However, to be fair, the proponents of Common Core Standards have done their fair share of adding coals to the fires of opposition.  It is a fact that many parents and teachers are scared of the Common Core Standards, and realistically, why shouldn’t they be?  Teachers often feel as if they are caught in the cross-hairs of the controversy, and they are.  They have every right to be stressed and even angry when their state legislature continually labels them as unprofessional and basically inept at their jobs, many parents blame them exclusively for the failures of their children, and the public in general has little or no respect for them as professionals.  Likewise, parents are scared.  Why?  Because for the most part, what they know about Common Core Standards comes from hearsay and misinformation.  They are frightened by the unknown, so they cling to what they know even though deep down they may feel change is needed.

You see, a major theme at the core of opposition to Common Core Standards is the lack of information.  Opponents claim that the public has not been adequately informed, and after taking a step back and looking at the implementation of Common Core Standards over the past two and a half years, I am inclined to agree with them.  Yes, schools began to tell parents and the public at least three years ago that Common Core Standards were coming, but few parents and the public in general had little idea as to what a standard was much less what was meant by Common Core Standards.  There is no doubt that school districts have tried to reach out to parents by sending home important information regarding the standards in student backpacks, and some of it may have actually made it home to the parents.  Give school districts credit; they have organized and held community meetings touting to answer parent questions; however, many parents have left these meetings feeling even more confused than ever since many felt the questions were closely censored or maybe even planted.  School districts have also posted relevant information about the standards on their websites.  This sounds like a good idea except that many teachers and administrators themselves are confused by the information contained on these websites, so how can parents with limited educational knowledge be expected to clearly understand the information?  Yes, schools have done all these things and probably more, but the one thing they have failed to do is adequately answer in a straight forward manner questions that parents still have after attending the meetings or reading through the information provided.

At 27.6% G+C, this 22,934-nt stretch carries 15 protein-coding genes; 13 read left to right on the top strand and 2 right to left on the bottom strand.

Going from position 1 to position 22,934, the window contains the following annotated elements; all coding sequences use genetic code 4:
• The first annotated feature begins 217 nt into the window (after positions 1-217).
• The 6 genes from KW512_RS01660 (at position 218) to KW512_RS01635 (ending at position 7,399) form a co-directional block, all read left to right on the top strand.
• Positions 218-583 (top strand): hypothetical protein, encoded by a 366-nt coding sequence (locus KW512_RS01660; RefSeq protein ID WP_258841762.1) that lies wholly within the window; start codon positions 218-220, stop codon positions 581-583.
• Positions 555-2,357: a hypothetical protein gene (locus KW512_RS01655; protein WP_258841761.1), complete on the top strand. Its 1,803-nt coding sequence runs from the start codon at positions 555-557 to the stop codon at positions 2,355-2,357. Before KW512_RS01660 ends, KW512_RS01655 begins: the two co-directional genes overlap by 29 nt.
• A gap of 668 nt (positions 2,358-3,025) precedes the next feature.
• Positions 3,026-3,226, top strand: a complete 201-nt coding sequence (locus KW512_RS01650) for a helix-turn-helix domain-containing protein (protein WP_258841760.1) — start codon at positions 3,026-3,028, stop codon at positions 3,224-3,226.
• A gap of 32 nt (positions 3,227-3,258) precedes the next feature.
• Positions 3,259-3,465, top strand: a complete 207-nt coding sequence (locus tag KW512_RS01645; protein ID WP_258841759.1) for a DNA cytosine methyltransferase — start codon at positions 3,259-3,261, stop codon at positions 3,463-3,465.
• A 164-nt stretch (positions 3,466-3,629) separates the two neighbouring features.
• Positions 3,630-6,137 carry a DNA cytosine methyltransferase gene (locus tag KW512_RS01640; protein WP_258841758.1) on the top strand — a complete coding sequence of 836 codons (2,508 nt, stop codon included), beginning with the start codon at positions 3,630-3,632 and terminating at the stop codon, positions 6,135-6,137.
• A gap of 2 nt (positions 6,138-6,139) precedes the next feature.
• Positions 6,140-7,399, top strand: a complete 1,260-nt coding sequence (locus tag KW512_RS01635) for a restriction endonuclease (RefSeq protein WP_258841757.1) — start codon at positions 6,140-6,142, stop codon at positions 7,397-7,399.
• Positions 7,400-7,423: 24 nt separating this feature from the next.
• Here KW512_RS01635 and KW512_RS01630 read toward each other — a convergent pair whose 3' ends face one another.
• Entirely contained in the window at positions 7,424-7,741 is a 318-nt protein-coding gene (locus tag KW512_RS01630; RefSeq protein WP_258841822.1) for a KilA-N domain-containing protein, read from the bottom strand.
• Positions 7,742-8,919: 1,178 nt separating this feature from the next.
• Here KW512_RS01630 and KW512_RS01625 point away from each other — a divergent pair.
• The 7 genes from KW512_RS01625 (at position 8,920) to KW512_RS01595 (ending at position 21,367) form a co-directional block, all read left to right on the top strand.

When people and especially parents who are concerned about their most important asset, their children, cannot get their questions answered by the people who are supposed to know, they tend to migrate to the conspiracy theorists, agenda driven politicians, and street hearsay.  When their questions are not answered they begin to wonder why?  What is the school district trying to cover up?  When they attend meetings to find answers and leave feeling they have been talked down to and made to feel inadequate as a parent, they become frustrated and anger begins to grow.  When they dare debate the issue, and they are met with condescending voices of assurance that everything will be all right if they just have faith, they leave disgusted and looking for answers elsewhere, and you can bet there is someone lurking in the shadows with an answer that under less stress and frustration parents would recognize as clearly questionable if not downright ridiculous.  But, when you are hungry, you become willing to ingest just about anything regardless of how it tastes.  The bottom line is parents are entitled to answers to their questions, so they can formulate an informed opinion rather than develop an opinion that is steeped in misinformation.

In closing, I stand behind the implementation of Common Core Standards as being what is best for children, but I also believe the only way to put to rest some of the opposition is to embrace the debate and provide the answers opponents are seeking.  I do believe that the vast majority of people, especially teachers, are in support of the standards, and that there are many others who are ready to support the standards if they can be assured they will not have to walk the journey alone.  It is time to move Mississippi forward, and Common Core Standards can help us do that.  I am ready for the children in Mississippi to have the same opportunities to make a wage comparable to what the same job pays in other states.  I am ready for children in Mississippi to be able to stand with their heads high among the nation’s elite.  I am ready for Mississippi to shine.  It is time Mississippians stopped settling for less when we are capable of so much more.


©Jack Linton, January 12, 2014